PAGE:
N2 - This paper aims at investigating how military imaginaries of survivable mobility inform the abstraction of landscapes and the design of vehicular technologies. It addresses the technical and the environmental by drawing on Science and Technology Studies (Latour, Akrich, Callon, Law) and the philosophy of technology of Gilbert Simondon, offering a critique of militarization upon tracing its extended sociotechnical networks. The inquiry follows the design of MRAP-type vehicles employed during the U.S. military’s protracted occupation of Iraq and Afghanistan for concerns of survivability. Through an STS- and ANT-inspired methodology, we trace how architectural and land relations are inscribed in the processes of engineering and testing these vehicles contingent on breakdown against Afghanistan’s rugged landscape, what the military translates as irregular topography, primitive road geometry, boggy materials, and agricultural forms. The paper advances an architectural conception of the MRAP as an enclosed atmospheric capsule that privileges the survival of specific bodies. This capsule, we argue, translates terrain through technics of survivability and enrolls active bodies in protective envelopes across networks of simulation and training, which we can read through an “architectural” (after Yaneva, 2010) lens across the ground as “technical lands” (after Galison, 2017). We trace breakdown stories of rollover, drowning, and bodily traumas as documented in utility patents (shock-absorbing underbelly, blast attenuation seats) military publications (user handbook, medical report, testing standards and procedures), and commercial brochures (driver assist, electronic stability). The paper seeks to expand on notions of land, site, terrain, and the architectural in STS and transdisciplinary studies of space.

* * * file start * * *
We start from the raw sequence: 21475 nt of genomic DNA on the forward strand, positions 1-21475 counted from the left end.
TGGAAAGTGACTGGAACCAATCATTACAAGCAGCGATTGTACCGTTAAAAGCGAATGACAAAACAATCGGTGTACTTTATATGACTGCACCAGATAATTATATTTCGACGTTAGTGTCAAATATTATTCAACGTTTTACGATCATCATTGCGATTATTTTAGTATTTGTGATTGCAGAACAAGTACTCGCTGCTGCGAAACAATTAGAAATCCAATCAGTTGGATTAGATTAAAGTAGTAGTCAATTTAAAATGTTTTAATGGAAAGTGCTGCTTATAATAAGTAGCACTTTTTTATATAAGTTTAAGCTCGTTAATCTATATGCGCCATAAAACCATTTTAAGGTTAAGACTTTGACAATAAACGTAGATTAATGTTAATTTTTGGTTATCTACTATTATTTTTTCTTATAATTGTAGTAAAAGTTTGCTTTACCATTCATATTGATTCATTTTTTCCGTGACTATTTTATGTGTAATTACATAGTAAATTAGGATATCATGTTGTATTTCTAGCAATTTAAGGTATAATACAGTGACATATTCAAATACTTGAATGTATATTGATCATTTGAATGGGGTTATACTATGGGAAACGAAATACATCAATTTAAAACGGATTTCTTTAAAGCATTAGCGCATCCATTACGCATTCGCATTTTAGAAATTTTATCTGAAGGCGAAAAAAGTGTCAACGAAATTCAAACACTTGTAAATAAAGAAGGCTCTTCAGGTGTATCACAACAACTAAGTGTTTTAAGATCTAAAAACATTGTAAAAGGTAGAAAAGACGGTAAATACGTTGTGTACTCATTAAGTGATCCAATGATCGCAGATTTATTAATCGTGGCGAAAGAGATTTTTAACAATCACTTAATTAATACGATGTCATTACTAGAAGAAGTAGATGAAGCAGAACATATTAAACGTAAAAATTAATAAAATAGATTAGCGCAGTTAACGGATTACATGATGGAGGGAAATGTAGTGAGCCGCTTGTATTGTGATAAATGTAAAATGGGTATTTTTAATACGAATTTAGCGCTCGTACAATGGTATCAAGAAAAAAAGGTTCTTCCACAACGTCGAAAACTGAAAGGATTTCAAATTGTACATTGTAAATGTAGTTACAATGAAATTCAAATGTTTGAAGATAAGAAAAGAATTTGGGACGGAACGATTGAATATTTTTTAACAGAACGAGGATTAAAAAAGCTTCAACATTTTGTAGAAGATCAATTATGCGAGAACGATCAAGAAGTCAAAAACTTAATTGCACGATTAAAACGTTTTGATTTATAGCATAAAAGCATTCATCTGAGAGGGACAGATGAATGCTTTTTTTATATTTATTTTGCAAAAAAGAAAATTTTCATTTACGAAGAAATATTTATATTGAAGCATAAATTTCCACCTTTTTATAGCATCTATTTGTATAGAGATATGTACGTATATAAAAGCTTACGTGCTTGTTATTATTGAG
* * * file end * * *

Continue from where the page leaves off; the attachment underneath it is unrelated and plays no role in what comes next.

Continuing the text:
AB - This paper aims at investigating how military imaginaries of survivable mobility inform the abstraction of landscapes and the design of vehicular technologies. It addresses the technical and the environmental by drawing on Science and Technology Studies (Latour, Akrich, Callon, Law) and the philosophy of technology of Gilbert Simondon, offering a critique of militarization upon tracing its extended sociotechnical networks. The inquiry follows the design of MRAP-type vehicles employed during the U.S. military’s protracted occupation of Iraq and Afghanistan for concerns of survivability. Through an STS- and ANT-inspired methodology, we trace how architectural and land relations are inscribed in the processes of engineering and testing these vehicles contingent on breakdown against Afghanistan’s rugged landscape, what the military translates as irregular topography, primitive road geometry, boggy materials, and agricultural forms. The paper advances an architectural conception of the MRAP as an enclosed atmospheric capsule that privileges the survival of specific bodies. This capsule, we argue, translates terrain through technics of survivability and enrolls active bodies in protective envelopes across networks of simulation and training, which we can read through an “architectural” (after Yaneva, 2010) lens across the ground as “technical lands” (after Galison, 2017). We trace breakdown stories of rollover, drowning, and bodily traumas as documented in utility patents (shock-absorbing underbelly, blast attenuation seats) military publications (user handbook, medical report, testing standards and procedures), and commercial brochures (driver assist, electronic stability). The paper seeks to expand on notions of land, site, terrain, and the architectural in STS and transdisciplinary studies of space.

UR - https://www.easst4s2020prague.org/

UR - https://convention2.allacademic.com/one/ssss/ssss20/index.php?cmd=Prepare+Online+Program&program_focus=main&PHPSESSID=qcreaffjgal7obame581o7aqmn

M3 - Abstract

T2 - EASST+4S Joint Conference Prague 2020 | Locating and Timing Matters

Y2 - 18 August 2020 through 21 August 2020

ER -